Drug companies facing tougher future
AUSTRALIA'S biggest pharmaceutical companies are "not immune" to the patent cliff that threatens to strip billions of dollars of revenue from global drug makers.
The expiration of a series of patents over the next five years is estimated to cost the top 500 companies $148 billion.
A report by PwC on the future of the industry says companies, including those in Australia, stand to lose large amounts of revenue if they failed to invest more money in developing drugs.
Author John Cannings told BusinessDay that local companies could be affected by the so-called patent cliff, particularly those with patents in the US and Europe.
"There are a number of drugs that are large revenue generators which will come off patent and be subject to generic competition in the next five-year period," he said. "We are not immune to that."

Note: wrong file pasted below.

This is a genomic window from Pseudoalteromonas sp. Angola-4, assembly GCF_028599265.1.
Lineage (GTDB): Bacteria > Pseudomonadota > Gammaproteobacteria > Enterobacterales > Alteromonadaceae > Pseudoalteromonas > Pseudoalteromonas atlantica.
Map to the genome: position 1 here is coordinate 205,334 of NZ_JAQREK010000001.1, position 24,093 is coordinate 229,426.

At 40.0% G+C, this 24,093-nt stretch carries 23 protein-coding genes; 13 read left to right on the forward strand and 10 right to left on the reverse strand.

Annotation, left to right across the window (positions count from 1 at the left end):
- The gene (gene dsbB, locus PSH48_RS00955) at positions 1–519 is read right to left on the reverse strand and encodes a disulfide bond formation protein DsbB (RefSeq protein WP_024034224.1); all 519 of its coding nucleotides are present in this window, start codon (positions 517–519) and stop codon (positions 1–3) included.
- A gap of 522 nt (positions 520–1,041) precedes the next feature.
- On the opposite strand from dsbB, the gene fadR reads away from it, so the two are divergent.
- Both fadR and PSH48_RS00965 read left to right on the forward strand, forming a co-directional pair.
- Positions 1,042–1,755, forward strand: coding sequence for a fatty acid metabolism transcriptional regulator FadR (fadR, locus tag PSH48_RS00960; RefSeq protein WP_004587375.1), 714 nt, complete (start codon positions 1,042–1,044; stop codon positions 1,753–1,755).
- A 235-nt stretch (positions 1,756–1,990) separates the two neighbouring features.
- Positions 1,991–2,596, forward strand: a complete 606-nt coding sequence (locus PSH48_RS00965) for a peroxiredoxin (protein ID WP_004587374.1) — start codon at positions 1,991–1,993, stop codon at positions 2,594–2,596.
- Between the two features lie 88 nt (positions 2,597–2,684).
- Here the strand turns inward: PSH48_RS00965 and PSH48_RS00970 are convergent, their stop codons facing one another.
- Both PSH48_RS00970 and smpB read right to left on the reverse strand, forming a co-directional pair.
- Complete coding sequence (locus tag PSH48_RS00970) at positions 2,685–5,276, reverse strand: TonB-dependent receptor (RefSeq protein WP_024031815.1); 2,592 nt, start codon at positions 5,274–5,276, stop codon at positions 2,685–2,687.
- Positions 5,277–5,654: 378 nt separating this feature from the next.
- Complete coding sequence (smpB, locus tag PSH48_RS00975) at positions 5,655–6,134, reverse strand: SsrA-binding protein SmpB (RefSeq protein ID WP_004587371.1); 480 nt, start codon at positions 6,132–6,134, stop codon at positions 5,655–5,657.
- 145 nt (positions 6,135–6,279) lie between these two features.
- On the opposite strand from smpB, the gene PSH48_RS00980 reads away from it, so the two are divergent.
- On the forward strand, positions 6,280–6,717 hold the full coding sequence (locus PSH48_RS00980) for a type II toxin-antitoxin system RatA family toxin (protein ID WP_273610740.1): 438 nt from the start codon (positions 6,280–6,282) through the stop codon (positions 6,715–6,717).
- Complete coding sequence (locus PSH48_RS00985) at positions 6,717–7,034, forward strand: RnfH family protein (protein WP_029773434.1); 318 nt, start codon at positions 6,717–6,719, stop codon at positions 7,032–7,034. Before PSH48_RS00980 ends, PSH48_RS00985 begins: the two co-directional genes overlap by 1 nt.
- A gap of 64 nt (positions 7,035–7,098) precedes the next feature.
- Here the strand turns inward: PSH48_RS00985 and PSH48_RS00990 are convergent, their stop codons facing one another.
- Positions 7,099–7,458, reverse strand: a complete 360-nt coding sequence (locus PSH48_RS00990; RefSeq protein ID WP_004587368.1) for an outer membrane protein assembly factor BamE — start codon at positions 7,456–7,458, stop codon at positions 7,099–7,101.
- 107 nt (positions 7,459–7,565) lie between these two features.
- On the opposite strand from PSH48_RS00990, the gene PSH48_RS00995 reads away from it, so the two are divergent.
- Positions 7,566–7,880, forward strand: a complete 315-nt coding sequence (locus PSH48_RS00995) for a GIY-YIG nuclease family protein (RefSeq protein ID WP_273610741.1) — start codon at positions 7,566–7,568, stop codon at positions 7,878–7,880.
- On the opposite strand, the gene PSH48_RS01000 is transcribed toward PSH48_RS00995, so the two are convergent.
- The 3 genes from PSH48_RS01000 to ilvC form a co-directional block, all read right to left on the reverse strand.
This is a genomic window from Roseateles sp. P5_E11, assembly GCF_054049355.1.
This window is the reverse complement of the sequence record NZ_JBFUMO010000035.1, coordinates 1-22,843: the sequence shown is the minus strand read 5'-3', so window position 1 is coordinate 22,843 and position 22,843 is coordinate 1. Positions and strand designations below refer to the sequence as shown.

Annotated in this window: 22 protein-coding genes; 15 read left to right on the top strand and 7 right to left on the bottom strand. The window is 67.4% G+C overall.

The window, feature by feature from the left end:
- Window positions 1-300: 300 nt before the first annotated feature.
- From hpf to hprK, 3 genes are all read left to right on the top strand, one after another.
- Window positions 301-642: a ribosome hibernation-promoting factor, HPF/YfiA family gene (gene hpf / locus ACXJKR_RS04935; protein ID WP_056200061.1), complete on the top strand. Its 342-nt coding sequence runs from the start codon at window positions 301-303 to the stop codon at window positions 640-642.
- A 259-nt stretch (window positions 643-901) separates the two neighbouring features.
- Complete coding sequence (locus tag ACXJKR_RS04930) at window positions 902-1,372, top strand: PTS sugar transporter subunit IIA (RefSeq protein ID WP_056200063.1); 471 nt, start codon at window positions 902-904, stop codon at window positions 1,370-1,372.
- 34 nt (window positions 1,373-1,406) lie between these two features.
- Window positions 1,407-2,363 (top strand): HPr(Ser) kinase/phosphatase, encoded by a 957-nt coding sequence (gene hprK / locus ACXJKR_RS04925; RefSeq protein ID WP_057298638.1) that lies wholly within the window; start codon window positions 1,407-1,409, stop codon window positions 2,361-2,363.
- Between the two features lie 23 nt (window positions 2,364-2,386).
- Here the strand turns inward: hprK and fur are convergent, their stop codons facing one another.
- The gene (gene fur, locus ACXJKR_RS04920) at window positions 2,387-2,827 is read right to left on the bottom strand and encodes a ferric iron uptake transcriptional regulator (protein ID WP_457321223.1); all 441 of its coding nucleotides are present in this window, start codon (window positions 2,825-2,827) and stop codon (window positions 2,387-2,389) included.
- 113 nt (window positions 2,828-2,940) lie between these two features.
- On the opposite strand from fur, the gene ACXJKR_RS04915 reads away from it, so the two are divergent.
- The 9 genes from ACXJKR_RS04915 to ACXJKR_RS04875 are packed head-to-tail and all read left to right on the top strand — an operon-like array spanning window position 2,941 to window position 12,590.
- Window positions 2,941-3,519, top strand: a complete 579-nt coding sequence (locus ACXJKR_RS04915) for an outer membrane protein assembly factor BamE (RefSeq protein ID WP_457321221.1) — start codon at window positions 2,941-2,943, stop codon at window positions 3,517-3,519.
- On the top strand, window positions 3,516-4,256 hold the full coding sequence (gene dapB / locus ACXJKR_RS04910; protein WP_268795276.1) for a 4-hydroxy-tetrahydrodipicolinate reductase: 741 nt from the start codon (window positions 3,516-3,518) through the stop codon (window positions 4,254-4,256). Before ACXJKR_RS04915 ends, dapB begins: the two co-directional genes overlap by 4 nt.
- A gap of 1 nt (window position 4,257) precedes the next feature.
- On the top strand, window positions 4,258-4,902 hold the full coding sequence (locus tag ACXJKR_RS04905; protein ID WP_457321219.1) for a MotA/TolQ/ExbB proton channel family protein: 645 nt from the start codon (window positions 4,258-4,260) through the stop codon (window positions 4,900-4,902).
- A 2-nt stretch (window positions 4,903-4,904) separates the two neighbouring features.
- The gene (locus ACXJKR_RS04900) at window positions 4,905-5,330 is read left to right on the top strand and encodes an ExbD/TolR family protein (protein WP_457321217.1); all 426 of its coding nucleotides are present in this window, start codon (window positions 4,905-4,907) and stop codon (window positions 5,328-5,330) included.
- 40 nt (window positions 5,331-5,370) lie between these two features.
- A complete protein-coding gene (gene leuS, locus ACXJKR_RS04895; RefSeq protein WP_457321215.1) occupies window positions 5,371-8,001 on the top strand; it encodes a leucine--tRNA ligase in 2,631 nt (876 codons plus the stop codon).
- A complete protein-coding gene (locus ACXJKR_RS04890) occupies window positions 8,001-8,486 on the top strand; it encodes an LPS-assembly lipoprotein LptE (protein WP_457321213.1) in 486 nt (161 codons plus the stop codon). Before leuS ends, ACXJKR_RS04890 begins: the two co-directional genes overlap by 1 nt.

Governments, including Australia's, make pharmaceutical patents temporary to minimise monopolies and help new drug makers enter the market.
Their expiration, which happens after 20 years in Australia, allows generic brands to compete with big companies, meaning more cheaper drugs become available.
Mr Cannings said the "cliff" was a result of a boom period in drug-making 20 years ago. The Australian government is reviewing the pharmaceutical patent act to see whether the laws fairly balance competition with innovation.
In submissions to the review, big companies have lobbied for restraint on reducing patent lengths.
GlaxoSmithKline's submission says patent protection should be "maintained, if not enhanced" - and that other incentives in manufacturing and clinical research should be implemented. "This will encourage future investment in Australia and improve Australian patients' access to new health technologies," it says.
CSL's outgoing chief executive, Brian McNamee, this week said the industry needed a patenting system that provided "certainty from an investment perspective".